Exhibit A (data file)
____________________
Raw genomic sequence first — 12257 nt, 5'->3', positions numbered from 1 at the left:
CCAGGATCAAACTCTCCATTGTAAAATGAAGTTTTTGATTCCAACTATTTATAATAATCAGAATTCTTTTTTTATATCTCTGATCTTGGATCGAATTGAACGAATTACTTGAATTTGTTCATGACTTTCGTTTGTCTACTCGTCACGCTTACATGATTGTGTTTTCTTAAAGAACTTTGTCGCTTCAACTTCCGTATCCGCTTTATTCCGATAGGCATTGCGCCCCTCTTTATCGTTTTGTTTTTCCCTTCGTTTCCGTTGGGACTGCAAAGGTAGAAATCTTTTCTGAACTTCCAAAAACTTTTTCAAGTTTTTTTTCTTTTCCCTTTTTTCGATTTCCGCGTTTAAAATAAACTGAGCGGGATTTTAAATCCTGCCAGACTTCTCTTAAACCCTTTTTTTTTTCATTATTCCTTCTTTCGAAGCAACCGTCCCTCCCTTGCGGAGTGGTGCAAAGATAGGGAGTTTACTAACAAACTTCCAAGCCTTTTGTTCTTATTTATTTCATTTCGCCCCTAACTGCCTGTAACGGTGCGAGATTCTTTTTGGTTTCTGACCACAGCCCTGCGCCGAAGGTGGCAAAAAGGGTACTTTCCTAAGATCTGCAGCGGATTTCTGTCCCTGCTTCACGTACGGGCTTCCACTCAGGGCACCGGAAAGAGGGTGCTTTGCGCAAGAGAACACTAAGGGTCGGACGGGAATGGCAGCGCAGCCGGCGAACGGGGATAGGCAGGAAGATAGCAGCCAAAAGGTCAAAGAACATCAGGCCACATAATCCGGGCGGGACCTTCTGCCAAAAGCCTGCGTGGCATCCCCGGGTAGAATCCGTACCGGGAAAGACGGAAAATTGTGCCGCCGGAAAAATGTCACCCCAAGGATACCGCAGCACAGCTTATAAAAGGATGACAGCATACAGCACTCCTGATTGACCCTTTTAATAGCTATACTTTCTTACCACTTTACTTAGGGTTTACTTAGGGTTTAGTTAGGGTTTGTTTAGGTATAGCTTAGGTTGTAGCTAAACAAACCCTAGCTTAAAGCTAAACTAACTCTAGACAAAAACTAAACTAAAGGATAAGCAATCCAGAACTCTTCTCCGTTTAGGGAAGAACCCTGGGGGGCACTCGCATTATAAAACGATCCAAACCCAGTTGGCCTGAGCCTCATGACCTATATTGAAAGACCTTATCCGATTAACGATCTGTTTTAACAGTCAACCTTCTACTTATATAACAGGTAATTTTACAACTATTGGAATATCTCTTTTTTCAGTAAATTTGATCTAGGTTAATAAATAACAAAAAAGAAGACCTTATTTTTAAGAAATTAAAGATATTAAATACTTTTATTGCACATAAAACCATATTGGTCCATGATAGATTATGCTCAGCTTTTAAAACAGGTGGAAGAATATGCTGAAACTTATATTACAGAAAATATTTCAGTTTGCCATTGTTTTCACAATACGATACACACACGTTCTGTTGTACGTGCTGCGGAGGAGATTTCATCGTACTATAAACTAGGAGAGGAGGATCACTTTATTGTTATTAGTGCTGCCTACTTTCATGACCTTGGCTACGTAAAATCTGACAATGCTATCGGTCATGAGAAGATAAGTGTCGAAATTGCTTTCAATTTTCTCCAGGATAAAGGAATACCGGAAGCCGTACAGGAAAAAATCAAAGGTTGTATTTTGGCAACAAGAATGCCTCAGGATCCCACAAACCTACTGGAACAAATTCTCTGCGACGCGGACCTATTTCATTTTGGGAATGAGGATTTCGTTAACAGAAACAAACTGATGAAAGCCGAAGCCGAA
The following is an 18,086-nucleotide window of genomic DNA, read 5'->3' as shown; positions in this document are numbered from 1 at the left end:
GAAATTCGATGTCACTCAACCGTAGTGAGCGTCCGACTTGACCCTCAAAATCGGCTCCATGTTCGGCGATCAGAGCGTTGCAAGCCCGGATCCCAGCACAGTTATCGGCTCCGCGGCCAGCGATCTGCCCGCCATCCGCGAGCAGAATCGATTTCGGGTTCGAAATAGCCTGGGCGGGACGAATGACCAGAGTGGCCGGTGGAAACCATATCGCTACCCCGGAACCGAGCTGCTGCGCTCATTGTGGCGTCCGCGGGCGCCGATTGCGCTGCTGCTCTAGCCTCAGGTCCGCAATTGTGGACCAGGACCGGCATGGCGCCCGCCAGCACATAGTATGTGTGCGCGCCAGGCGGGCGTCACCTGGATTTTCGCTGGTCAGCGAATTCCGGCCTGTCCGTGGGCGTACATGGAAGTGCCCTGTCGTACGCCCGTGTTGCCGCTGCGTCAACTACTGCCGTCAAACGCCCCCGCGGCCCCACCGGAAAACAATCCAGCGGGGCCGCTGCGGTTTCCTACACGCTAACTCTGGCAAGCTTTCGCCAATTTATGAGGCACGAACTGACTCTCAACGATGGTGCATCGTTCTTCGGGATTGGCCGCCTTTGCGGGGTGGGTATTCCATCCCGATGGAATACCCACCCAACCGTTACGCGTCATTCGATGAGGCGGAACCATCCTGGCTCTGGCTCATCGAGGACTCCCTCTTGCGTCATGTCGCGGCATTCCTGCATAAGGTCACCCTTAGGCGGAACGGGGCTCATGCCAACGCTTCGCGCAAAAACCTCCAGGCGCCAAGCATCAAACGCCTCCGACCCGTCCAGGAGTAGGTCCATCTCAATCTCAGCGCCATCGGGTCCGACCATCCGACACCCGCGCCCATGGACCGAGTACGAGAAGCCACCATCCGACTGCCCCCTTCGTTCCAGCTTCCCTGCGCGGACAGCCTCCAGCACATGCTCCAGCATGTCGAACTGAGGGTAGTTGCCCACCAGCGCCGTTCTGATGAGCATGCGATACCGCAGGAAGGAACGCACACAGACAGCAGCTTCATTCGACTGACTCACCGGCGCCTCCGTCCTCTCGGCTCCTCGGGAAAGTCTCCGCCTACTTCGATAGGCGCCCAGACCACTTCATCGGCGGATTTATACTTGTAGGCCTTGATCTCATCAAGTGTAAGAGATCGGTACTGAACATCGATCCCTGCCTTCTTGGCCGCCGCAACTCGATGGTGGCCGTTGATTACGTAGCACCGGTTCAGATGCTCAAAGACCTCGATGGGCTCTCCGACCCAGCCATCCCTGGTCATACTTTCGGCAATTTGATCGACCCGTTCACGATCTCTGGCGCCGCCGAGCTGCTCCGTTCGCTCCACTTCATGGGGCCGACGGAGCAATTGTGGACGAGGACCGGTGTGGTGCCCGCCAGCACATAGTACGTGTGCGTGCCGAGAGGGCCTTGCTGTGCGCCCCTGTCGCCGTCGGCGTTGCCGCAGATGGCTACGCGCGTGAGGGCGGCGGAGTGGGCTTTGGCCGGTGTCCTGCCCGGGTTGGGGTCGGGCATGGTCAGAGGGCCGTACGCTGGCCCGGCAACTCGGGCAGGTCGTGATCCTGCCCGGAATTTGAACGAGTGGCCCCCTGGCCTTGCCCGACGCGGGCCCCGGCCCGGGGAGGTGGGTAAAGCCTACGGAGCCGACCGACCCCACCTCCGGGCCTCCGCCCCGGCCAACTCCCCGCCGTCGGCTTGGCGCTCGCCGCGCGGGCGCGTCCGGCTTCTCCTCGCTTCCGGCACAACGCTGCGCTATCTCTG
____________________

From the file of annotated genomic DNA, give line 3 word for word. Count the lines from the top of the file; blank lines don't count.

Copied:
The following is an 18,086-nucleotide window of genomic DNA, read 5'->3' as shown; positions in this document are numbered from 1 at the left end: